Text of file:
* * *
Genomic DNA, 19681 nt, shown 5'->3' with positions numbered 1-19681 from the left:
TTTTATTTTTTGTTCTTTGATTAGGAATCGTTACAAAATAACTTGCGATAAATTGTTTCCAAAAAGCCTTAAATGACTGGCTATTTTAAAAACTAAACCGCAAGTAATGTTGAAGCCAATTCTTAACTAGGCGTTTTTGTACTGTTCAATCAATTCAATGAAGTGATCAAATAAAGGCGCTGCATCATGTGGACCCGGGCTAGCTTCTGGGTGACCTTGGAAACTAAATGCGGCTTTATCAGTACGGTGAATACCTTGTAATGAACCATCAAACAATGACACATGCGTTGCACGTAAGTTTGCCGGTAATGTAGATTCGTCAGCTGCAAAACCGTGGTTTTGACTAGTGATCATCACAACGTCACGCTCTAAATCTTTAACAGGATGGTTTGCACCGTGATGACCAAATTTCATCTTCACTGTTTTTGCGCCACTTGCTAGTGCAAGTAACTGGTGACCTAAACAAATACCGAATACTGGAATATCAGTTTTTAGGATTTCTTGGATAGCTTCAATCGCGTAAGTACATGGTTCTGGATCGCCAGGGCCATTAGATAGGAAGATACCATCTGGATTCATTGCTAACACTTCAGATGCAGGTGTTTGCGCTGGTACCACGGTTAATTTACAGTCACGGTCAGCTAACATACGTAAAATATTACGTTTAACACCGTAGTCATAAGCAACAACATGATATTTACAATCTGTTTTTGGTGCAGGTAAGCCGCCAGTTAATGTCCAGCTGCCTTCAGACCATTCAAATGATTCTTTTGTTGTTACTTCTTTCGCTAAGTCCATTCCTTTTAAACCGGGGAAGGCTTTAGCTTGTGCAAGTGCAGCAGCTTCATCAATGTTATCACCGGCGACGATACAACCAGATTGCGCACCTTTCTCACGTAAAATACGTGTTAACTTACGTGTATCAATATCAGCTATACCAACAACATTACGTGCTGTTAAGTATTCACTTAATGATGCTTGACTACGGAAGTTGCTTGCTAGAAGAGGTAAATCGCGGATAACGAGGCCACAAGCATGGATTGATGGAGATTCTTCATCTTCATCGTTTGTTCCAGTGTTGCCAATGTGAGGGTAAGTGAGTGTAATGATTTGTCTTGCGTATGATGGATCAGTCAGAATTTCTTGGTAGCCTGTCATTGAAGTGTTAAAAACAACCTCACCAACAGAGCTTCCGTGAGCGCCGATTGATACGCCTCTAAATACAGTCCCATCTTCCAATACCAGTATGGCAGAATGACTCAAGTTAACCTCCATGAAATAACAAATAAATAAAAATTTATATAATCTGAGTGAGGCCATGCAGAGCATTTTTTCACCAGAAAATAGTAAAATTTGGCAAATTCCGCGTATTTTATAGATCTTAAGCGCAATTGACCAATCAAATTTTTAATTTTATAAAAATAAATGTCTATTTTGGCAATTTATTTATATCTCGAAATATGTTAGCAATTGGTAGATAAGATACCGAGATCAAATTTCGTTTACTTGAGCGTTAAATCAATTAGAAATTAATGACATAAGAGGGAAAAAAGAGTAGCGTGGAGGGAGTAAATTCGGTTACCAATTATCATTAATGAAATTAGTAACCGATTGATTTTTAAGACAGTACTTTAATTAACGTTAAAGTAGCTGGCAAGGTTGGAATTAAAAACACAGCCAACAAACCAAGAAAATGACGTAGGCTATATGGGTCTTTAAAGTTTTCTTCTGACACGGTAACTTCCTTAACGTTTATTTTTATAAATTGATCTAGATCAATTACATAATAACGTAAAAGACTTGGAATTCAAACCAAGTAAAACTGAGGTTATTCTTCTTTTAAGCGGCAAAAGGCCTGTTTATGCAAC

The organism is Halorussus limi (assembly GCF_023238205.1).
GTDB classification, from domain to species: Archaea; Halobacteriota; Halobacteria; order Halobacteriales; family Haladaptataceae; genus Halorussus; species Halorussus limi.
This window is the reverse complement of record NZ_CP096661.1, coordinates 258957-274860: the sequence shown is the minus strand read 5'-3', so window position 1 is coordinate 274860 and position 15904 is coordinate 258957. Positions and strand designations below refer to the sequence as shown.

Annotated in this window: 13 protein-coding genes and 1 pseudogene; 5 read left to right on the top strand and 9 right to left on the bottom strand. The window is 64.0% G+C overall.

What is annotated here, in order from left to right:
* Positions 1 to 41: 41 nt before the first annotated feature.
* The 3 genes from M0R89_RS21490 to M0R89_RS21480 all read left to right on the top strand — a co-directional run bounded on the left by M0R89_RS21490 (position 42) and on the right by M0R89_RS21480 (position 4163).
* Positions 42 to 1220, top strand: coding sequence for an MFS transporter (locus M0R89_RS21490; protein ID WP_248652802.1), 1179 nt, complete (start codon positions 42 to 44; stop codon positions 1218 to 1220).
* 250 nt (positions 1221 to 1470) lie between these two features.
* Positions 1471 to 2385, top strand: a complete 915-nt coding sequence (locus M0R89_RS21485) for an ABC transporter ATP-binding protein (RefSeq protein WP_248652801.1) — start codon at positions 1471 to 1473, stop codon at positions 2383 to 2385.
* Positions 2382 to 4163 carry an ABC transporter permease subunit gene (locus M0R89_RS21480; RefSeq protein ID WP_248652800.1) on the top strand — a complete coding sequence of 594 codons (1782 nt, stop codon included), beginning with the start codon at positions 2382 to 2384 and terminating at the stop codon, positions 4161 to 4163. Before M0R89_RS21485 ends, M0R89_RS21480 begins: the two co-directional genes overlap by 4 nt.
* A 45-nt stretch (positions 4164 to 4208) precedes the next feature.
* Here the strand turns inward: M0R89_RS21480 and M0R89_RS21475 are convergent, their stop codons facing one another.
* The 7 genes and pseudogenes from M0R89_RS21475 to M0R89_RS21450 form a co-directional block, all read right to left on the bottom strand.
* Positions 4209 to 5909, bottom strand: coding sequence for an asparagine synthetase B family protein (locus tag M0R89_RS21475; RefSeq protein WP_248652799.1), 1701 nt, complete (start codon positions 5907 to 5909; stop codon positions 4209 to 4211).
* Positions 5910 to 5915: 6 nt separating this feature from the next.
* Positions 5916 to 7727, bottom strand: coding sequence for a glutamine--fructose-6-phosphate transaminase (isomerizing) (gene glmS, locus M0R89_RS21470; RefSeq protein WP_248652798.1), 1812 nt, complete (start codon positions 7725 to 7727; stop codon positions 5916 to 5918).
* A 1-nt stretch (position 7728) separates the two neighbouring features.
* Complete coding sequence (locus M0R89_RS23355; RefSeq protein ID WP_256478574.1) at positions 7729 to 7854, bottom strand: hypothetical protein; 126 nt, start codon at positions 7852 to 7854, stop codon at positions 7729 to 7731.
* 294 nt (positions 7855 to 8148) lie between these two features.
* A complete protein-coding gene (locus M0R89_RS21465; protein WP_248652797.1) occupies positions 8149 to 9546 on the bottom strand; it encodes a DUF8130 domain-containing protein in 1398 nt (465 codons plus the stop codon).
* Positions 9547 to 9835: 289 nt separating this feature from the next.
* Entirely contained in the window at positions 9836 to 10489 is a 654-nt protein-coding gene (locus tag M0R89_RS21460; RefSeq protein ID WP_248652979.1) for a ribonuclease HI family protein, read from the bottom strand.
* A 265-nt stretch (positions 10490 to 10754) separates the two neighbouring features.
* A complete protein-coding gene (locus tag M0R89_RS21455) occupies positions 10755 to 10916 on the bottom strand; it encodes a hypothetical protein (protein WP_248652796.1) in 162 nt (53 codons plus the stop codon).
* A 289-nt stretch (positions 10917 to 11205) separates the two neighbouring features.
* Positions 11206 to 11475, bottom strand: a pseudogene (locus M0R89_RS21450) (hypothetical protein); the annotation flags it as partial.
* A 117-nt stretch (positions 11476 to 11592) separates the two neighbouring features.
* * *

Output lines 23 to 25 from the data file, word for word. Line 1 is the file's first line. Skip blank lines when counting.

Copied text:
* A complete protein-coding gene (locus M0R89_RS21465; protein WP_248652797.1) occupies positions 8149 to 9546 on the bottom strand; it encodes a DUF8130 domain-containing protein in 1398 nt (465 codons plus the stop codon).
* Positions 9547 to 9835: 289 nt separating this feature from the next.
* Entirely contained in the window at positions 9836 to 10489 is a 654-nt protein-coding gene (locus tag M0R89_RS21460; RefSeq protein ID WP_248652979.1) for a ribonuclease HI family protein, read from the bottom strand.